Strong in the rain / Lucy Birmingham & David McNeill


(Palgrave Macmillan, 2012)

A book review from Glenn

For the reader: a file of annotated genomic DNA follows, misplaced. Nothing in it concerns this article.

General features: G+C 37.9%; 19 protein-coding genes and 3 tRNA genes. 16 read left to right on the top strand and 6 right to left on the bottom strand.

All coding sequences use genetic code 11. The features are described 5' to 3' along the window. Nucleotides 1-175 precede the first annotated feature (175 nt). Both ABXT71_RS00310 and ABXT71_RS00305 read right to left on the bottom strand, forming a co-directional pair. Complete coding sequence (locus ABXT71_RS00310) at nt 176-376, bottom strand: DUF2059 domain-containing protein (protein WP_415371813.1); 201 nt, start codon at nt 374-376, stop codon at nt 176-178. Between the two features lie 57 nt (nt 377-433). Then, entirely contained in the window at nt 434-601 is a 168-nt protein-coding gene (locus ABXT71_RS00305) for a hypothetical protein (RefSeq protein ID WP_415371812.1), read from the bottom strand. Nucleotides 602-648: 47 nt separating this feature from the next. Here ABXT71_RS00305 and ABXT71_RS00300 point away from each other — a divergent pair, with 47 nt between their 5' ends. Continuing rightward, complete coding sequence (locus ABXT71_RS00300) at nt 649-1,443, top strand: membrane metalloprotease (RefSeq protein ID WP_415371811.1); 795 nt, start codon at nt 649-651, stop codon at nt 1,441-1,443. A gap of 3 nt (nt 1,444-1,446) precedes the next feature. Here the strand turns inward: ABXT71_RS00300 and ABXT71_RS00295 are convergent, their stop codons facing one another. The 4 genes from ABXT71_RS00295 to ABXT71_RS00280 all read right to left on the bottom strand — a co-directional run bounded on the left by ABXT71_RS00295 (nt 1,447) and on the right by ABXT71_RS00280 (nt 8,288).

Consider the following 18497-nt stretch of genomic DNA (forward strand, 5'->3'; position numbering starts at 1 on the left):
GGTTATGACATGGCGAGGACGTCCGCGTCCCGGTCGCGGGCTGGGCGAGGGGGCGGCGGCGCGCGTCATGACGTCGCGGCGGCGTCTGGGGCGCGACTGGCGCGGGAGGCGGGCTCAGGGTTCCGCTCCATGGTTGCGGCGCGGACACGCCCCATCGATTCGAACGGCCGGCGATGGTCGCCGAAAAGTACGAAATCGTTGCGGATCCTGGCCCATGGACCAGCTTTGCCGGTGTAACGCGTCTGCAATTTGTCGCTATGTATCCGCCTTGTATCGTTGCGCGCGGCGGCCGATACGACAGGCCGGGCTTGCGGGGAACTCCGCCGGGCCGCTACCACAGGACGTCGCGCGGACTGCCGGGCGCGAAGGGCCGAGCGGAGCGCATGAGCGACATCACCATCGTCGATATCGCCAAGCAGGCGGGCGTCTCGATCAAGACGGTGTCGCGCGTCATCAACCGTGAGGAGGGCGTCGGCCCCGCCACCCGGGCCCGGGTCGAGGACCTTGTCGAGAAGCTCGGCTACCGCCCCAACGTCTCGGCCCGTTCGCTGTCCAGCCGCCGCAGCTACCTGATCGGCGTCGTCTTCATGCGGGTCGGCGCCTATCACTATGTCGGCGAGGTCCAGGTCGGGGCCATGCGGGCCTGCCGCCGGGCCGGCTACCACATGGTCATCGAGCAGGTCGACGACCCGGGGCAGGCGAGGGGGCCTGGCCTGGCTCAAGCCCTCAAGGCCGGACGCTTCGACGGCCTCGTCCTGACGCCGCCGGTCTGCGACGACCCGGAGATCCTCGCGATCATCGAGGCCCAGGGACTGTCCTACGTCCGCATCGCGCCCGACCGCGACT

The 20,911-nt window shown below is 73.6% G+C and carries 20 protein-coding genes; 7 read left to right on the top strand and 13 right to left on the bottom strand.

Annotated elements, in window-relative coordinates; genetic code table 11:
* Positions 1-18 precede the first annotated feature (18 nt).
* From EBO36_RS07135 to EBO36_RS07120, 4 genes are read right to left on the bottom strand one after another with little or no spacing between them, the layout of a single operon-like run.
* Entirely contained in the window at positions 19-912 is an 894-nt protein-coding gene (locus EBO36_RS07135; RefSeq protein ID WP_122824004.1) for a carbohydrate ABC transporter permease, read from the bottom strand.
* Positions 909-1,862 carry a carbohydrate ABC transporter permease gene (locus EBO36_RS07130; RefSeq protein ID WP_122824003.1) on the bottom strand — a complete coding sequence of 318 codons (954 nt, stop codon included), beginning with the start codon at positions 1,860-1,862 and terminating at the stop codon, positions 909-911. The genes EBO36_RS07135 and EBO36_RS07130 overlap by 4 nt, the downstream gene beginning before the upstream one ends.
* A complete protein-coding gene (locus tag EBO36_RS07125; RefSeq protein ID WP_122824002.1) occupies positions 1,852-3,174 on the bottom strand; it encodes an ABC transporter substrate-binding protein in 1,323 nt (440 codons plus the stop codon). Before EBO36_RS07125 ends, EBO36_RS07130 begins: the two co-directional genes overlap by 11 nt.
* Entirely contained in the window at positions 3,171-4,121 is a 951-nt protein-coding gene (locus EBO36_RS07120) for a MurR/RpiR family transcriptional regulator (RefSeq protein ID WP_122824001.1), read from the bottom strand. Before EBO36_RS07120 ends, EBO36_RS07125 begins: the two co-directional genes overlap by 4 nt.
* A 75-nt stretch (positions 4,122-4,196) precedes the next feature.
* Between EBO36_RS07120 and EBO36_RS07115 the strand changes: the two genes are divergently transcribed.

I read this book upon a recommendation from my favourite news source – Democracy Now!  (  The story reviews the almost unfathomable events that took place in March of 2011 when an earthquake off shore off Japan’s coast created a massive tsunami which would in turn devastate many communities along the north-east shore.  Japan has a long history of tsunamis and concrete seawalls that had been built in many locations were expected to protect the people.  Disaster plans and evacuation orders were also part of the protocol.  But the scale of this wave was nowhere near what was expected.  In some cases, the wave overshadowed the seawall by 40 ft.  The wall of water hit at an estimated speed of 500 mph!  The destruction was beyond belief.  19,000 lost their lives, and the lives of those left living would be profoundly affected.  Something even more ominous was yet to come…  The quake knocked out power to the Fukushima nuclear power facility in the area affected.   Backup generators were in place to pump water to the cores for cooling.  The tsunami, however, flooded these generators and they failed.  The cores of three reactors could no longer be cooled.  What did the company that ran them do?  It kept this information a secret and denied this catastrophe until such time as it could no longer make this claim.  Unbelievable.  70% of Japan would be directly affected by radioactive fallout to some degree and a massive area near the Fukushima will never again be inhabitable.  Why does it seem like we hear of corporate cover-ups and disregard for human life all too often?   I’m amazed that regulators would even consider building nuclear power plants in such a high risk area.  With hundreds of reactors throughout the world I can’t help but consider which one will be next.  Why have those planning power for the planet chosen this path?  But alas, I’m using this platform as a soapbox rather than a simple review.  Read the book.  It may make you angry.  But better angry and in the know than blind to what’s happening in our world.

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